Multiples for average performers have been more volatile in recent years. In the early post-recession days, buyers were very cautious, keeping average multiples for this segment stubbornly low. As the economy regained footing, segment valuations began to rise at a faster rate than for those of high performers. In recent quarters, however, the gap between the two segments has widened. We believe that buyers are signaling increased concern over economic conditions and therefore are adding an extra layer of caution to their valuations of average performers. This trend should not be surprising given the cyclical nature of our economy, as well as the length of the current upcycle.           

Concluding Remarks

It is not surprising that we find ourselves with mixed signals concerning the direction of the M&A marketplace. The severity of the last recession, the associated government response and the length of the recovery combine to raise uncertainty. Economic indicators are mixed, and the post-election uptrend is sure to end at some point soon. With one party in charge of our branches of government, there is now a pathway for economic policies to change. While public markets seem to suggest that these changes are likely to be good for business and M&A, only time will tell whether this is truly the case.

Dan Shea is managing director and head of private equity coverage with BDO Capital Advisors. He can be reached at [email protected].

Section 385: What Private Equity Firms Need to Know

This October, the IRS and the U.S. Treasury Department released final and temporary IRC Section 385 regulations, which deal with the classification of intercompany debt for U.S. tax purposes. When the proposed regulations were issued in April, they were set to recharacterize certain intercompany debt instruments as equity. Since intercompany loans are central to the private equity business model, many in the sector were concerned the regulations would have an adverse effect on PE firms. The finalized regulations incorporate aspects of the proposed regulations; however, the alterations represent a reduced compliance burden for PE firms. Internationally based private equity firms can breathe a sigh of relief, as the final regulations do not apply to foreign issuers.

The “Bifurcation Rule,” which would have permitted the IRS to recharacterize intercompany debt as part debt and part equity, is one aspect of the proposed regulations omitted from the final rules. The finalized IRC Section 385 regulations are intended to curb certain earnings stripping situations often used as domestic and international tax planning strategies. The regulations’ extensive documentation requirements are an initial hurdle to support the treatment of a related party instrument as debt, and require the issuer and holder of the intercompany loan to prepare timely documentation supporting the commercial terms of the debt arrangement. While the finalized regulations lessened some of these requirements, it is a best practice for PE firms to take a close look at their documentation policies so intercompany loans aren’t reclassified as equity.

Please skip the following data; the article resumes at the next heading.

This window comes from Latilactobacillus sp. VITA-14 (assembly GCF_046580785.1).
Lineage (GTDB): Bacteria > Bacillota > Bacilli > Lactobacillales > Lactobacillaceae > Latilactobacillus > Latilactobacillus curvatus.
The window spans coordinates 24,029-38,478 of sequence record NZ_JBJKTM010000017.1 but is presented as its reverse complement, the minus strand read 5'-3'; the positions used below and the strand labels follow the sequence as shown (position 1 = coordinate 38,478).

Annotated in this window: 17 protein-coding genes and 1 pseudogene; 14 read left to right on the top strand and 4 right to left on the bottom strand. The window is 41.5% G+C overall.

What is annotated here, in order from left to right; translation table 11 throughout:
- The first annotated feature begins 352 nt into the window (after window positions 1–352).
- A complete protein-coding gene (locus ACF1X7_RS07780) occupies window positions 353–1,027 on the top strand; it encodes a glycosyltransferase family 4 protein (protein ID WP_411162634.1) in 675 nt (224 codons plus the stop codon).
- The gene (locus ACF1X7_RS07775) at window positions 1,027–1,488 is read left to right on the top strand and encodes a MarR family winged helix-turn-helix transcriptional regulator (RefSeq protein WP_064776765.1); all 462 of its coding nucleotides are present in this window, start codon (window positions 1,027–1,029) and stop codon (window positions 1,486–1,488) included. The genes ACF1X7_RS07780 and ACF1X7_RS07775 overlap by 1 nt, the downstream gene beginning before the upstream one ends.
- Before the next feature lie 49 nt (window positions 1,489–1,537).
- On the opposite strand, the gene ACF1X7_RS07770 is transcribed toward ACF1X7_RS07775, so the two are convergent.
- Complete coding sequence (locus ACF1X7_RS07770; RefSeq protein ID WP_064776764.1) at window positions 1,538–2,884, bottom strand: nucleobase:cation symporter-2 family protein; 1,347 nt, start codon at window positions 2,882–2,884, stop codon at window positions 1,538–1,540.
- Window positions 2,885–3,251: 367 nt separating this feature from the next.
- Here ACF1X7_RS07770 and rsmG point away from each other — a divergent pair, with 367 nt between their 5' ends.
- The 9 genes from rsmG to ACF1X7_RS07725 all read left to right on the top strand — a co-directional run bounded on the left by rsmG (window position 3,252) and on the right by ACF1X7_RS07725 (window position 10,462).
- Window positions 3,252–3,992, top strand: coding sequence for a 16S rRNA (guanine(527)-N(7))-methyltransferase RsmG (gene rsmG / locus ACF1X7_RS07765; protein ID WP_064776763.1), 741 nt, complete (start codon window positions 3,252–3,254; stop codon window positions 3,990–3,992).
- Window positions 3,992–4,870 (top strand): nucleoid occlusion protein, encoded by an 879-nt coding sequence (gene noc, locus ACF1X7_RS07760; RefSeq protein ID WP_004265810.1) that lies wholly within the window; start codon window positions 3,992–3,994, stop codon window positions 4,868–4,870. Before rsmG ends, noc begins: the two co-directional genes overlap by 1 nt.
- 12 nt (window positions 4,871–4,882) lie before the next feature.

The Section 385 regulations apply to taxable years ending on or after 90 days from the date the regulations were published in the Federal Register. The documentation rules apply to interests issued on or after Jan. 1, 2018. For more in-depth details of the regulations and the various provisions, refer to our comprehensive alert on Section 385 issued in October.

Did You Know...

Average global mid-market deal value was $87.4 million in the third quarter of 2016 and was among the top 10 average deal values since 2008, according to BDO’s Q3 2016 Horizons Report.

According to a UBS and Campden Research survey of family offices globally, hedge fund allocations decreased by 0.9 percentage points, while funds set aside for private equity investments  increased by 2.3 percentage points.

In the first three quarters of 2016, private equity-backed companies accounted for 37 percent of total IPOs, which is consistent with the prior year, according to Pitchbook.

According to the 2016 Preqin Alternative Assets Performance Monitor, the alternatives industry is worth $7.4 trillion globally, with a $4.3 trillion total assets under management of the private capital industry. 

Seventy-two percent of institutional investors plan to increase their exposure to alternative assets, such as private equity, hedge funds and real estate, in the next two years, according to the Fidelity Global Institutional Investor Survey.